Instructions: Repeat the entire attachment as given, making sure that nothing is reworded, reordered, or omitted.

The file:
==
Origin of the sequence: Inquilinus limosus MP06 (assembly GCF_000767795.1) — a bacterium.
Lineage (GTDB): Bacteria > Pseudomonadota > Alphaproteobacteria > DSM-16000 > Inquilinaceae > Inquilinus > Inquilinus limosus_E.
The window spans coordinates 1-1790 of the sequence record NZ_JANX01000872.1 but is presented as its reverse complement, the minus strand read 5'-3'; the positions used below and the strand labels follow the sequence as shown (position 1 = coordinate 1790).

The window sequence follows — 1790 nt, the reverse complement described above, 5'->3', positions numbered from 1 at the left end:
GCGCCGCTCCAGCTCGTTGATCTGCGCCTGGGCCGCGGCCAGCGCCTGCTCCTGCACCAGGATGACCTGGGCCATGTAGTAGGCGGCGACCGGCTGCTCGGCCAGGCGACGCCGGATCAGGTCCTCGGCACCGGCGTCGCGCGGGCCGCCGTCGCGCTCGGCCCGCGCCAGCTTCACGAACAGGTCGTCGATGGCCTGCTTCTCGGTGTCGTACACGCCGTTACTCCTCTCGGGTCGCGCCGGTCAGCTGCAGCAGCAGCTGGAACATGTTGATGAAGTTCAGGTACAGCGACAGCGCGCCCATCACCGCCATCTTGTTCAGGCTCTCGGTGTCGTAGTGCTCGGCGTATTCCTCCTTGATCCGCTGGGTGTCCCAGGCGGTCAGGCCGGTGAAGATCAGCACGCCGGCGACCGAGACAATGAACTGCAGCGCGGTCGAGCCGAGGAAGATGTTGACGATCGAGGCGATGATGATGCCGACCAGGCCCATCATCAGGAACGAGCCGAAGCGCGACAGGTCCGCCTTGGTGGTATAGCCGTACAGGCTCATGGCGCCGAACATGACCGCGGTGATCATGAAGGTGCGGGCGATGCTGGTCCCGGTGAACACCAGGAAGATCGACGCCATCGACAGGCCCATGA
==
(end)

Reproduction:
Origin of the sequence: Inquilinus limosus MP06 (assembly GCF_000767795.1) — a bacterium.
Lineage (GTDB): Bacteria > Pseudomonadota > Alphaproteobacteria > DSM-16000 > Inquilinaceae > Inquilinus > Inquilinus limosus_E.
The window spans coordinates 1-1790 of the sequence record NZ_JANX01000872.1 but is presented as its reverse complement, the minus strand read 5'-3'; the positions used below and the strand labels follow the sequence as shown (position 1 = coordinate 1790).

The window sequence follows — 1790 nt, the reverse complement described above, 5'->3', positions numbered from 1 at the left end:
GCGCCGCTCCAGCTCGTTGATCTGCGCCTGGGCCGCGGCCAGCGCCTGCTCCTGCACCAGGATGACCTGGGCCATGTAGTAGGCGGCGACCGGCTGCTCGGCCAGGCGACGCCGGATCAGGTCCTCGGCACCGGCGTCGCGCGGGCCGCCGTCGCGCTCGGCCCGCGCCAGCTTCACGAACAGGTCGTCGATGGCCTGCTTCTCGGTGTCGTACACGCCGTTACTCCTCTCGGGTCGCGCCGGTCAGCTGCAGCAGCAGCTGGAACATGTTGATGAAGTTCAGGTACAGCGACAGCGCGCCCATCACCGCCATCTTGTTCAGGCTCTCGGTGTCGTAGTGCTCGGCGTATTCCTCCTTGATCCGCTGGGTGTCCCAGGCGGTCAGGCCGGTGAAGATCAGCACGCCGGCGACCGAGACAATGAACTGCAGCGCGGTCGAGCCGAGGAAGATGTTGACGATCGAGGCGATGATGATGCCGACCAGGCCCATCATCAGGAACGAGCCGAAGCGCGACAGGTCCGCCTTGGTGGTATAGCCGTACAGGCTCATGGCGCCGAACATGACCGCGGTGATCATGAAGGTGCGGGCGATGCTGGTCCCGGTGAACACCAGGAAGATCGACGCCATCGACAGGCCCATGA